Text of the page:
Benefits & Side Effects of Emu Oil

by John Staughton (BASc, BFA) last updated -

There are quite a few health benefits of emu oil including the elimination of inflammation, lower cholesterol levels, healthier skin, a respiratory boost, a stronger immune system, improvement of hair health, faster healing, protection from sunburn, higher energy levels, improved digestion and decreased stress levels, among others. There are also a few side effects including potential skin irritation and gastrointestinal distress, as well as complications for pregnant women, in addition to the risk of low-quality emu oil or oil that contains additives. If you purchase this oil from a respectable source and adhere to the guidelines for consumption, there is a relatively low chance of experiencing any negative side effects.

What is Emu Oil?

Emu oil, as the name suggests, is derived from the emu – a flightless bird that is native to Australia. The oil itself is actually acquired through a multi-stage process where the adipose tissue (fat) on this bird’s back is rendered and refined into a potent oil.  Taxonomically known as Dromaius novaehollandiae [1]this animal has been sought after for its valuable meat and oil for more than 30,000 years by the aboriginal people of Australia, but the animal (and its oil) has recently become more popular in other parts of the world. The impressive medicinal applications of this oil come from its rich supply of fats – more than 70% of the oil is made up of unsaturated fatty acids. This includes high levels of oleic acid, linoleic acid, and linolenic acid, as well as vitamin A and a range of other carotenoids and polyphenolic compounds, all of which have a notable effect on human health.

Close up of a woman's hands who is using a dropper from small bottles

Emu oil is a natural product made from the refined fat of the emu. Photo Credit: Shutterstock

Emu Oil Benefits

Emu oil is a popular health supplement for people who are suffering from high cholesterol, obesity, fungal infections, a weak immune system, skin inflammation, arthritis, acne, circulatory issues, dandruff, eczema, oxidative stress, open wounds, surgical recovery, vision problems, dry skin, and numerous other health concerns. There has been some controversy over this oil, as certain claims about its use on reducing the side effects of radiation and chemotherapy have not been thoroughly verified. However, thousands of years of anecdotal evidence supports many of the modern-day uses of this unique oil.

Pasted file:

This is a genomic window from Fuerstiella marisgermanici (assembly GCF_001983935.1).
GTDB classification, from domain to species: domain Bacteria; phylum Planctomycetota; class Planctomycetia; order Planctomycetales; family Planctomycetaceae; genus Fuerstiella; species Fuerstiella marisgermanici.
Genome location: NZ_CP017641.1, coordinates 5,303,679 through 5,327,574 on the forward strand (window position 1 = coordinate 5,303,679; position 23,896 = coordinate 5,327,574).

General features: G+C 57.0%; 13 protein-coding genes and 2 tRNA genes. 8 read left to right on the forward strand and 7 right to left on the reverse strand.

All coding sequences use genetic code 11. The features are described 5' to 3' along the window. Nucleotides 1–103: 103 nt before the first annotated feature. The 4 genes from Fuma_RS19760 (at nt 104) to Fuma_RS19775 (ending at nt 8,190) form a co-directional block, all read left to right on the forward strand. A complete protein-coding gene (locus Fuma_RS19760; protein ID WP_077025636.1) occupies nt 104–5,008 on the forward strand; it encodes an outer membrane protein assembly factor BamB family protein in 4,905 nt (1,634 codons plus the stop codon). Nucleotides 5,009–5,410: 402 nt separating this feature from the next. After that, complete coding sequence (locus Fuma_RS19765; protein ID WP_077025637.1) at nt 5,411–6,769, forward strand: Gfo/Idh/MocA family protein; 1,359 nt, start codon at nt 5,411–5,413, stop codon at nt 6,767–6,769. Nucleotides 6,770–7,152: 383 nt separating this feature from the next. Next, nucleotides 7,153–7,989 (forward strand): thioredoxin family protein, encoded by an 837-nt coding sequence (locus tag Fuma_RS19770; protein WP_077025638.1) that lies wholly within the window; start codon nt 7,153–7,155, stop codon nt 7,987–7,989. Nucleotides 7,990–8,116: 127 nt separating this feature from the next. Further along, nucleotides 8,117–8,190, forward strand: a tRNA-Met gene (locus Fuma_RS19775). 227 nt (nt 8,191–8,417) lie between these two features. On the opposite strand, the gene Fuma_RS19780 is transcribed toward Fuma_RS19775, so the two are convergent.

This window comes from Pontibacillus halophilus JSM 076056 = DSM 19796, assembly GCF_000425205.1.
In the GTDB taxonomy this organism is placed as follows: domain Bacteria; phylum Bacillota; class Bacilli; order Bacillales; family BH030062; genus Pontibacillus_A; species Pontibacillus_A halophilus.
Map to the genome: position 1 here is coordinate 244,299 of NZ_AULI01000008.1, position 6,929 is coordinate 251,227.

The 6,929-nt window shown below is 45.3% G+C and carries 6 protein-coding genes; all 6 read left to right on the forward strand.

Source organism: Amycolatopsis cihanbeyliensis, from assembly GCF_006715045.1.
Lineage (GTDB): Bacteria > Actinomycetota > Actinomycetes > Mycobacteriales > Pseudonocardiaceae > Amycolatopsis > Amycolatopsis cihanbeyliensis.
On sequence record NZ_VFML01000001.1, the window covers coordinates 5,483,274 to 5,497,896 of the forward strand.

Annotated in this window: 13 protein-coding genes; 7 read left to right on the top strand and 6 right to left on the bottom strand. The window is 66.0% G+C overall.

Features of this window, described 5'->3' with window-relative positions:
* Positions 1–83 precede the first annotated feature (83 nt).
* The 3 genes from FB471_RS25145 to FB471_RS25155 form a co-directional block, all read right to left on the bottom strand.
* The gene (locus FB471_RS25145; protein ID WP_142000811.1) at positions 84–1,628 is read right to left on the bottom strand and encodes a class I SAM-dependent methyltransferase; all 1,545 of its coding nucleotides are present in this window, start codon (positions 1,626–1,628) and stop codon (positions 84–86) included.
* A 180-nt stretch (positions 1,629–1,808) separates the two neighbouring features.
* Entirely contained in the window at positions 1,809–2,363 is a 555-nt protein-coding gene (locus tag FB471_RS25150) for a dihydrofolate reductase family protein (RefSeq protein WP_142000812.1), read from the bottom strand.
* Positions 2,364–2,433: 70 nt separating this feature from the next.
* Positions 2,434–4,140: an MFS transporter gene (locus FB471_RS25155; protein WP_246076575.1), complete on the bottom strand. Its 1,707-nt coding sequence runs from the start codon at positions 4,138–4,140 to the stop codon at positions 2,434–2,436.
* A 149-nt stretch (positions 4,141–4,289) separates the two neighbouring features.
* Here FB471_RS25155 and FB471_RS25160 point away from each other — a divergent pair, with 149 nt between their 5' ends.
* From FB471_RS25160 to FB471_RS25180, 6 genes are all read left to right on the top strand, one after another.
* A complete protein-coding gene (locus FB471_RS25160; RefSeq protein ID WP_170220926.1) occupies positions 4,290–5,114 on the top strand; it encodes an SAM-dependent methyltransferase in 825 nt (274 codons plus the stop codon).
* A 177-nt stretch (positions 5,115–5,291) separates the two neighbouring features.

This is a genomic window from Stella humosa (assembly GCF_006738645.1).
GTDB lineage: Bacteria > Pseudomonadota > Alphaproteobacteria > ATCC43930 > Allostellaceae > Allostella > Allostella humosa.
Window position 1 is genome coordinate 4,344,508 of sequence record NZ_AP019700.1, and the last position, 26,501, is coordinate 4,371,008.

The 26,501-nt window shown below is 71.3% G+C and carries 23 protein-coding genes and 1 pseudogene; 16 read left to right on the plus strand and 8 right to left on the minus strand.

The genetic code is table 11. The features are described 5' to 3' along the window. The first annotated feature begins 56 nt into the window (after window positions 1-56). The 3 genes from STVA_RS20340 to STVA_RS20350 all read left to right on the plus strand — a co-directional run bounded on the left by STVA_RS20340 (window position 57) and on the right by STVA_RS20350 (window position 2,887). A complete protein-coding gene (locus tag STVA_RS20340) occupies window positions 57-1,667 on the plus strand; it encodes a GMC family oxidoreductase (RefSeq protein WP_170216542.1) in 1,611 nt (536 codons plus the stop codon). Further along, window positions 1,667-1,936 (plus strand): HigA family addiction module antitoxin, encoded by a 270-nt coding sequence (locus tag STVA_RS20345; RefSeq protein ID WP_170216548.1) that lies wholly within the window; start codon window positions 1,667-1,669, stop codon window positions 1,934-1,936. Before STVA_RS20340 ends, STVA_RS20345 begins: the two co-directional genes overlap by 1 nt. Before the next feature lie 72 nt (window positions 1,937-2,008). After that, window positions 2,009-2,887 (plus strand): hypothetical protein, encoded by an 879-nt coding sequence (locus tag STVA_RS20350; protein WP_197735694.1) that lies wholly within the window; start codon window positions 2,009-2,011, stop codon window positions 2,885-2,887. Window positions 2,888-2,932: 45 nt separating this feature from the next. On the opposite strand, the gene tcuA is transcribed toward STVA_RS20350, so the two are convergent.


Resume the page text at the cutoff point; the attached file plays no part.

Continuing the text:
Helps Lower Cholesterol Levels

When it comes to fat, poly and monounsaturated fats are actually needed by the body for a variety of purposes, so adding high concentrations of oleic, linoleic and linolenic acids to the body can improve cholesterol levels, lower the LDL (bad cholesterol) levels in your body, and reduce your risk of atherosclerosis, heart attack, stroke and heart disease. [2]

Prevents Obesity

It is believed that using emu oil can stimulate metabolism and boost energy levels, which makes people more active and more capable of burning off calories and fat. Furthermore, the fatty acids that are derived from this oil are good for your system and aren’t stored as fat. Instead, they are used for antioxidant, anti-inflammatory and energetic purposes. Oleic acid is also known to promote feelings of satiety, reducing your urge to snack between meals. [3]

Reduces Inflammation

People with arthritis, irritable bowel syndrome, headaches, joint disorders, muscle aches and a huge range of other inflammatory conditions have benefited from the anti-inflammatory nature of emu oil, primarily provided by the oleic acids and omega-3 fatty acids in the oil. [4]

Eliminates Dandruff

This oil can moisturize the skin wherever it is applied including the scalp. This can help lock in moisture and prevent dry skin, eliminating those unsightly flakes from your shoulders once and for all.

Increases Circulation

If you suffer from poor circulation, it could be impacting your metabolism and organ systems every day. Emu oil can stimulate circulation, promote better blood flow, protect heart health, and ensure that oxygen and resources are getting to the extremities of the body.

Prevents Macular Degeneration

Aside from the impressive fatty acid content, emu oil also provides carotenoids, which can then be turned into vitamin A inside the body. From there, vitamin A is a great antioxidant that can reduce oxidative stress in the retina, lower your chances of macular degeneration, and slow down the onset of cataracts. [5]

Promotes Wound Healing

Commonly applied to wounds, burns, and scrapes, emu oil is not only good at speeding the healing process but it can also protect the wound against infection. When consumed orally, the oil also helps speed the recovery process after an extended illness, injury or surgery. [6]